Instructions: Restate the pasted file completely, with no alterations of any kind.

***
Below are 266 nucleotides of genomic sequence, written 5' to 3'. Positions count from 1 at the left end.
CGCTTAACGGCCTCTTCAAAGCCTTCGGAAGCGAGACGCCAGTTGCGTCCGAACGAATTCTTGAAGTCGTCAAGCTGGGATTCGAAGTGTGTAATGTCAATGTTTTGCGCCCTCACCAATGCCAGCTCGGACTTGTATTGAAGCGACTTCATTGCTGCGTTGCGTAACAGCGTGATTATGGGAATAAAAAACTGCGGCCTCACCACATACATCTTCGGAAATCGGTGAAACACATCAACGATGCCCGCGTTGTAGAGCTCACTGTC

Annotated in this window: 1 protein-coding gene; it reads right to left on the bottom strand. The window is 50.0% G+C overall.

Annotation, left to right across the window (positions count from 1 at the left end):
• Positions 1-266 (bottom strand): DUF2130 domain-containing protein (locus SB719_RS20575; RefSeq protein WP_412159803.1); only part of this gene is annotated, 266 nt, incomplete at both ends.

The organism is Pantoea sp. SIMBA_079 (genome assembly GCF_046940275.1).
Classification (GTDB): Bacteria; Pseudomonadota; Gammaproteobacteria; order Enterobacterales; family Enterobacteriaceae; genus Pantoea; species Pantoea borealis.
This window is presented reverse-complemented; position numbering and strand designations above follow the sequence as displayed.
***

Below are 266 nucleotides of genomic sequence, written 5' to 3'. Positions count from 1 at the left end.
CGCTTAACGGCCTCTTCAAAGCCTTCGGAAGCGAGACGCCAGTTGCGTCCGAACGAATTCTTGAAGTCGTCAAGCTGGGATTCGAAGTGTGTAATGTCAATGTTTTGCGCCCTCACCAATGCCAGCTCGGACTTGTATTGAAGCGACTTCATTGCTGCGTTGCGTAACAGCGTGATTATGGGAATAAAAAACTGCGGCCTCACCACATACATCTTCGGAAATCGGTGAAACACATCAACGATGCCCGCGTTGTAGAGCTCACTGTC

Annotated in this window: 1 protein-coding gene; it reads right to left on the bottom strand. The window is 50.0% G+C overall.

Annotation, left to right across the window (positions count from 1 at the left end):
• Positions 1-266 (bottom strand): DUF2130 domain-containing protein (locus SB719_RS20575; RefSeq protein WP_412159803.1); only part of this gene is annotated, 266 nt, incomplete at both ends.

The organism is Pantoea sp. SIMBA_079 (genome assembly GCF_046940275.1).
Classification (GTDB): Bacteria; Pseudomonadota; Gammaproteobacteria; order Enterobacterales; family Enterobacteriaceae; genus Pantoea; species Pantoea borealis.
This window is presented reverse-complemented; position numbering and strand designations above follow the sequence as displayed.